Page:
Catch the Entertaining Conversation!
An Evening with Joel Grey, Feb. 19, 8 p.m.; ridgefieldplayhouse.org
When referring to eighty-three-year-old JOEL GREY, most people preface his name with “Broadway legend,” like an official title. That’s to be expected—after all, his role in Cabaret earned him an Oscar (1967) and a Tony (1972), and left an indelible impression of how to perform it. He is one of only eight actors to have won both a Tony and an Oscar for the same role. Now Grey adds another skill to his repertoire: writer. The Broadway legend is publishing his memoir, Master of Ceremonies, for the role he originated and that defined him. In our interview, his answers, peppered with laughter, reveal a true charmer.
With major musicals like Cabaret, Chicago and Wicked under his belt, actor Joel Grey pursues truth in his life beyond the spotlight.
THERE’S A THEATER POSTER AT WESTPORT COUNTRY PLAYHOUSE FOR “JOEL GREY—STOP THE WORLD I WANT TO GET OFF…”
That was me! I remember it very well. I do because I think that was where Hal Prince got the idea, somewhere in the back of his mind, after he saw that, for me to play the character in Cabaret.
IS YOUR MEMOIR TITLED MASTER OF CEREMONIES?
Oh, yeah, it’s on Amazon already. Have you seen the cover? Master of Ceremonies is that character in Cabaret, but for me it’s about telling my life story. It meant mastering a lot of life, a lot of difficulties and challenges and so that’s where “mastering” has a double meaning.
WERE YOU HESITANT TO REVEAL PARTS OF YOUR LIFE?
Of course! Who wouldn’t? I knew I was going to do this many years ago. I didn’t know when or how or what, or if I had the goods, but it had always been in my mind.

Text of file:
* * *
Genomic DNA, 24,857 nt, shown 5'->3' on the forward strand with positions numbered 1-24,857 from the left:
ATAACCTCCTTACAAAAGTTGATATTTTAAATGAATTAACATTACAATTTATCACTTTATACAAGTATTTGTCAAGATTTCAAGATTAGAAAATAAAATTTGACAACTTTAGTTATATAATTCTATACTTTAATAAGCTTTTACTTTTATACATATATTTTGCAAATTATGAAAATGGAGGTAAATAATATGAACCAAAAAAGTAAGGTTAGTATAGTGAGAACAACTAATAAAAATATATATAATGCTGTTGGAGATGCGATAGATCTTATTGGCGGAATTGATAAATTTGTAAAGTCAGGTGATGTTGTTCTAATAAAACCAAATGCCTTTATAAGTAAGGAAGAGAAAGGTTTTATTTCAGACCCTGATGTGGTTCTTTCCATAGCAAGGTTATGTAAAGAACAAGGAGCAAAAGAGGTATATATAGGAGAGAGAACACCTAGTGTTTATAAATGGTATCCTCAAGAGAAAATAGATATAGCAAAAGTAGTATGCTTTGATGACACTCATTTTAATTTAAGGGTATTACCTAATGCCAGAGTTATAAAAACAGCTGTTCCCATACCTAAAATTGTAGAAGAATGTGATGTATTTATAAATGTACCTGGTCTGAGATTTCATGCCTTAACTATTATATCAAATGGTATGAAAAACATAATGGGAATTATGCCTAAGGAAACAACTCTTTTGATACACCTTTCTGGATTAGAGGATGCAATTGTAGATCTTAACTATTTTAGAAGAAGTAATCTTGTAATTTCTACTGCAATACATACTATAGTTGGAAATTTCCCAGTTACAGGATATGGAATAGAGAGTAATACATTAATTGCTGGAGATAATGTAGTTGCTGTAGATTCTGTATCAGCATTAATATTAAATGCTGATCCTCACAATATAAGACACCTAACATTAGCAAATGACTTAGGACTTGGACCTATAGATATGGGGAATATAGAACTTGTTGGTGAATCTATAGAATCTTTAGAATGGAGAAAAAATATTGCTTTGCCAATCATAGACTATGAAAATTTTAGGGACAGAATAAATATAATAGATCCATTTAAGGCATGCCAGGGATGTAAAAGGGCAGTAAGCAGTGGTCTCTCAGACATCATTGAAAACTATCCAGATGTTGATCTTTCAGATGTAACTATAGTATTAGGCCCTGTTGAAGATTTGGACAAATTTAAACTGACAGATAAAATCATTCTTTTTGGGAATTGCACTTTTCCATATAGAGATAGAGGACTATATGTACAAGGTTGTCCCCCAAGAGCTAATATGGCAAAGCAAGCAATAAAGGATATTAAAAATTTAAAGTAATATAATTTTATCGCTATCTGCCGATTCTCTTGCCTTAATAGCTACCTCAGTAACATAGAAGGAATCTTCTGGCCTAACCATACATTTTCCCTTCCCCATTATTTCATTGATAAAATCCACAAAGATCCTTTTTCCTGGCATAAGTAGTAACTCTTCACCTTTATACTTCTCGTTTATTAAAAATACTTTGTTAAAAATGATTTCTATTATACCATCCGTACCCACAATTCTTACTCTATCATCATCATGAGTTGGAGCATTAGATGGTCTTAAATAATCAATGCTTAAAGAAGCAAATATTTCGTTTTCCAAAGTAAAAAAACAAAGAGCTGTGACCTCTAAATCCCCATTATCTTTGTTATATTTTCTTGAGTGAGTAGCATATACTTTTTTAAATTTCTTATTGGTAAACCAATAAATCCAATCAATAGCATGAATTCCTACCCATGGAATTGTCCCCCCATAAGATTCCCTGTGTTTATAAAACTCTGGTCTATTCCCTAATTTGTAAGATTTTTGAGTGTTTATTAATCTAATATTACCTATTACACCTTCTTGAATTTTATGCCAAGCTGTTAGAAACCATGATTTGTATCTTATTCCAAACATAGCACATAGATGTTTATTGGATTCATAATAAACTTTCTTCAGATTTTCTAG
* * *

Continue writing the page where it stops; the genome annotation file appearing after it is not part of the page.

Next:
DID YOU DO RESEARCH?
No. Actually, my cousin, who is the same age as me, remembers every. single. thing. It’s just amazing! So I would call him and ask, “Where was it? And what street was that? And who got mad?” [laughs]
DOES A MEMOIR INCLUDE AN ELEMENT OF VULNERABILITY?
Of course! And concern about the difficult times that have to be included. [pause] There’s nothing for it but to tell the truth.
YOU SHARE THAT YOU ARE GAY. THAT MADE ME THINK ABOUT THE SHIFT IN THE COUNTRY…
Oh, there is! No question about that, and that’s a great, great thing, and not to acknowledge that shift and support it publicly seemed wrong to me. I always supported it with my friends and family, but it was time to use my experiences and my life and my career….It felt like the right time to tell the truth about that.
YOU’RE A GOOD PHOTOGRAPHER AND HAVE PUBLISHED FOUR BOOKS…
Thank you! I’m working on my fifth. I’ve been taking pictures all my life. It’s just something I’ve always done.… A friend of mine asked me to do a photograph for his book that he was publishing…and the gentleman, an art director, liked it. He asked, “Do you have any others?” I said, “Ewww boy, I have thousands of them.”…I gave him a lot of negs and photographs and he said, “I think this is a book.” He asked, “What are these?” And I said, “Well, they’re pictures I had to take.” That became the name of the book.
THE KEY TO SUCCESS ON STAGE OR SCREEN IS…telling the truth.
Note: Interview edited for fit.